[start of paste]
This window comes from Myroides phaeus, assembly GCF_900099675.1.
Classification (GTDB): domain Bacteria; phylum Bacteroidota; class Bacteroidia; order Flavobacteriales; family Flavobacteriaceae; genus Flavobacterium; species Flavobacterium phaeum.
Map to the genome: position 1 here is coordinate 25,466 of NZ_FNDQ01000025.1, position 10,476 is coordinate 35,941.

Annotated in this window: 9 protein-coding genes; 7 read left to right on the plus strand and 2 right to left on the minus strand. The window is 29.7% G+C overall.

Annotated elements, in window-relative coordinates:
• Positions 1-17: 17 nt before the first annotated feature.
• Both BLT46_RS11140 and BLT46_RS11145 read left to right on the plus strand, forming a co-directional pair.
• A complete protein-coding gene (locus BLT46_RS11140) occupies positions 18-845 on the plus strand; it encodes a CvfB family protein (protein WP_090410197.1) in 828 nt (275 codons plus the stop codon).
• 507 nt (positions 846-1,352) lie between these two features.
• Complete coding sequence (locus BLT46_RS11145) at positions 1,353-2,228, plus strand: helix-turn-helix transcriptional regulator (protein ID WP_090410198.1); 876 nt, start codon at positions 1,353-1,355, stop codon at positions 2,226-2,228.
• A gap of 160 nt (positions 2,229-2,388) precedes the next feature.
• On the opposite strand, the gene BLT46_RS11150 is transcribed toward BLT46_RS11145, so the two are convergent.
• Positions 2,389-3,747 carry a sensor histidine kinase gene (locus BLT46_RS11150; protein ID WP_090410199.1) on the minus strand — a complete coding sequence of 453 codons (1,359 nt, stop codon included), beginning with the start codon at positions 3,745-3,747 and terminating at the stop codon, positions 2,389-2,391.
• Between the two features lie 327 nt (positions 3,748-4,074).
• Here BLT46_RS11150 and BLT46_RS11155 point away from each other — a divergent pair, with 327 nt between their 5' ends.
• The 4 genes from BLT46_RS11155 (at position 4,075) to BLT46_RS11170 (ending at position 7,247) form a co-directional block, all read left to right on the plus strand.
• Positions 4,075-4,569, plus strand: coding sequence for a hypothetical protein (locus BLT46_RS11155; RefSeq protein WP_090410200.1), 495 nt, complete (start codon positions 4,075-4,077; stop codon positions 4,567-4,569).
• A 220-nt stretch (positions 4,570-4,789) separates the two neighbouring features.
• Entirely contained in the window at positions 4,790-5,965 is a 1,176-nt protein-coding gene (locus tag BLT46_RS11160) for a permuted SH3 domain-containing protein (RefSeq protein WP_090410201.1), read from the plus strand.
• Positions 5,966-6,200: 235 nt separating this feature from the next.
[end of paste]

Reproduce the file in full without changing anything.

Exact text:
This window comes from Myroides phaeus, assembly GCF_900099675.1.
Classification (GTDB): domain Bacteria; phylum Bacteroidota; class Bacteroidia; order Flavobacteriales; family Flavobacteriaceae; genus Flavobacterium; species Flavobacterium phaeum.
Map to the genome: position 1 here is coordinate 25,466 of NZ_FNDQ01000025.1, position 10,476 is coordinate 35,941.

Annotated in this window: 9 protein-coding genes; 7 read left to right on the plus strand and 2 right to left on the minus strand. The window is 29.7% G+C overall.

Annotated elements, in window-relative coordinates:
• Positions 1-17: 17 nt before the first annotated feature.
• Both BLT46_RS11140 and BLT46_RS11145 read left to right on the plus strand, forming a co-directional pair.
• A complete protein-coding gene (locus BLT46_RS11140) occupies positions 18-845 on the plus strand; it encodes a CvfB family protein (protein WP_090410197.1) in 828 nt (275 codons plus the stop codon).
• 507 nt (positions 846-1,352) lie between these two features.
• Complete coding sequence (locus BLT46_RS11145) at positions 1,353-2,228, plus strand: helix-turn-helix transcriptional regulator (protein ID WP_090410198.1); 876 nt, start codon at positions 1,353-1,355, stop codon at positions 2,226-2,228.
• A gap of 160 nt (positions 2,229-2,388) precedes the next feature.
• On the opposite strand, the gene BLT46_RS11150 is transcribed toward BLT46_RS11145, so the two are convergent.
• Positions 2,389-3,747 carry a sensor histidine kinase gene (locus BLT46_RS11150; protein ID WP_090410199.1) on the minus strand — a complete coding sequence of 453 codons (1,359 nt, stop codon included), beginning with the start codon at positions 3,745-3,747 and terminating at the stop codon, positions 2,389-2,391.
• Between the two features lie 327 nt (positions 3,748-4,074).
• Here BLT46_RS11150 and BLT46_RS11155 point away from each other — a divergent pair, with 327 nt between their 5' ends.
• The 4 genes from BLT46_RS11155 (at position 4,075) to BLT46_RS11170 (ending at position 7,247) form a co-directional block, all read left to right on the plus strand.
• Positions 4,075-4,569, plus strand: coding sequence for a hypothetical protein (locus BLT46_RS11155; RefSeq protein WP_090410200.1), 495 nt, complete (start codon positions 4,075-4,077; stop codon positions 4,567-4,569).
• A 220-nt stretch (positions 4,570-4,789) separates the two neighbouring features.
• Entirely contained in the window at positions 4,790-5,965 is a 1,176-nt protein-coding gene (locus tag BLT46_RS11160) for a permuted SH3 domain-containing protein (RefSeq protein WP_090410201.1), read from the plus strand.
• Positions 5,966-6,200: 235 nt separating this feature from the next.